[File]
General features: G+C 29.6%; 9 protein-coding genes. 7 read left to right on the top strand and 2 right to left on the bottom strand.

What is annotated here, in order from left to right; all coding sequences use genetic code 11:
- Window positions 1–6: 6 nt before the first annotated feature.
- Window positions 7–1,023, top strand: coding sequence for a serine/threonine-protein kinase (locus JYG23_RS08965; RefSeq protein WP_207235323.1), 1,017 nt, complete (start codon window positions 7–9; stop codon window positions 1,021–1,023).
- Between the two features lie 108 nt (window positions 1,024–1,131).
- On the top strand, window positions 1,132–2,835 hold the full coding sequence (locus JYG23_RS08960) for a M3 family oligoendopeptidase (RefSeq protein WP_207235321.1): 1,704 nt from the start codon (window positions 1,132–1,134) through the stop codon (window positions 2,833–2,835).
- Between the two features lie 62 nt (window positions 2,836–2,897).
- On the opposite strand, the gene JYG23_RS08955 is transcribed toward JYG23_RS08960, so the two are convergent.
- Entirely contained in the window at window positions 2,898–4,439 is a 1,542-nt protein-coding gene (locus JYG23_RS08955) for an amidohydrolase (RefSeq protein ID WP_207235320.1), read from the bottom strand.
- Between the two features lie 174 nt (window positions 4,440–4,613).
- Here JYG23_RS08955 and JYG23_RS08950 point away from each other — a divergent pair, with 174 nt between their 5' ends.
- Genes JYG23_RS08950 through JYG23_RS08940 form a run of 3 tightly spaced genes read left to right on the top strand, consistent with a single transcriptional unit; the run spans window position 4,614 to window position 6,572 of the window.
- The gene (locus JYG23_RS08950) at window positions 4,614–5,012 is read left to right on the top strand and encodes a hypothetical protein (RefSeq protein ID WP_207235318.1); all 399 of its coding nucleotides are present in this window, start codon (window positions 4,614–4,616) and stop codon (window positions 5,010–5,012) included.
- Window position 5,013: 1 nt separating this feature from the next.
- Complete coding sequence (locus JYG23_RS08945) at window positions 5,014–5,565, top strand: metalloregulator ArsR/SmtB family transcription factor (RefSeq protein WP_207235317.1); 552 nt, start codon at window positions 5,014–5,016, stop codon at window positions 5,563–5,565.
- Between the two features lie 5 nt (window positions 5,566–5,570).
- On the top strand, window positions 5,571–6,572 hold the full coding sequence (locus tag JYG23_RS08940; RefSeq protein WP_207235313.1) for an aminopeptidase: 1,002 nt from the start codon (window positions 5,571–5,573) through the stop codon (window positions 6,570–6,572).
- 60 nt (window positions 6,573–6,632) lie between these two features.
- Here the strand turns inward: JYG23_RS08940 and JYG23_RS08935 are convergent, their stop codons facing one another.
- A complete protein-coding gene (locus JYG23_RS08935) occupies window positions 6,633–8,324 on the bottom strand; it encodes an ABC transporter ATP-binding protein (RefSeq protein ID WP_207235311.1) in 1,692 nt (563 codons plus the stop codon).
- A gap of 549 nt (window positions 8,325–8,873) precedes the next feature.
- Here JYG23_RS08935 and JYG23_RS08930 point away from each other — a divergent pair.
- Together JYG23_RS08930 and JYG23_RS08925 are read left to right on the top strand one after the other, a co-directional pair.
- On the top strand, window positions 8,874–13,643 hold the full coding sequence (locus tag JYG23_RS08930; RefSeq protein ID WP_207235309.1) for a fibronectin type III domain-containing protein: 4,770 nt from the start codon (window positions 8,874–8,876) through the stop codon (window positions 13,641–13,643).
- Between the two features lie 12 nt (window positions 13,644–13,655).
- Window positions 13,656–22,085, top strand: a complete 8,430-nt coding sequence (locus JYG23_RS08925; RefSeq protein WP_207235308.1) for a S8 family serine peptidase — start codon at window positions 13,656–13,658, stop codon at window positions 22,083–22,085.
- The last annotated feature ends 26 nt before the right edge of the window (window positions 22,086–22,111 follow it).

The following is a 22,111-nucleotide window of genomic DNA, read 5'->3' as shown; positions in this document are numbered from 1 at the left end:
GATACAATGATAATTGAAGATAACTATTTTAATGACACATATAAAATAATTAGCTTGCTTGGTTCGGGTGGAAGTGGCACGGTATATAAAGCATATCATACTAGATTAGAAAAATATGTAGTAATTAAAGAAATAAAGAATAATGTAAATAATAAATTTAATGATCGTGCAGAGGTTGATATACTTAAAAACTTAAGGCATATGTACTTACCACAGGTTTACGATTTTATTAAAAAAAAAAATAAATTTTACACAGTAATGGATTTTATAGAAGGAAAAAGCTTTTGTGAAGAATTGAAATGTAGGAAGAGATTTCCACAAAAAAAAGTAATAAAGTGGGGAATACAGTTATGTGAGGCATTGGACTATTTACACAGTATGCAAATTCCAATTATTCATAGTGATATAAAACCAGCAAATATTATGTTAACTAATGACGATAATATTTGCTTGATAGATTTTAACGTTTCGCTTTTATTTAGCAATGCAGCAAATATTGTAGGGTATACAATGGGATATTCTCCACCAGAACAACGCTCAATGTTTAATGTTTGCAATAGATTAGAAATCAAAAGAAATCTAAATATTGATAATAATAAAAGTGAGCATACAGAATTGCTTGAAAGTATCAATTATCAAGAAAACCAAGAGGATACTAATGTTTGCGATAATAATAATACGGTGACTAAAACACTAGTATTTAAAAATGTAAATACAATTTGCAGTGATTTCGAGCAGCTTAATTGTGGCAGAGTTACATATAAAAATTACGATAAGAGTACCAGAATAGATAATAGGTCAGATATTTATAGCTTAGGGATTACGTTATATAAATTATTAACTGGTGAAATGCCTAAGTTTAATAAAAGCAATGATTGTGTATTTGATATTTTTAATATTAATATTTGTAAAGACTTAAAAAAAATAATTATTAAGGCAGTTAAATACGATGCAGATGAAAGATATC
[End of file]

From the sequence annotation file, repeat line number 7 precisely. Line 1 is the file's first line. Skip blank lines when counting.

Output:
- Between the two features lie 62 nt (window positions 2,836–2,897).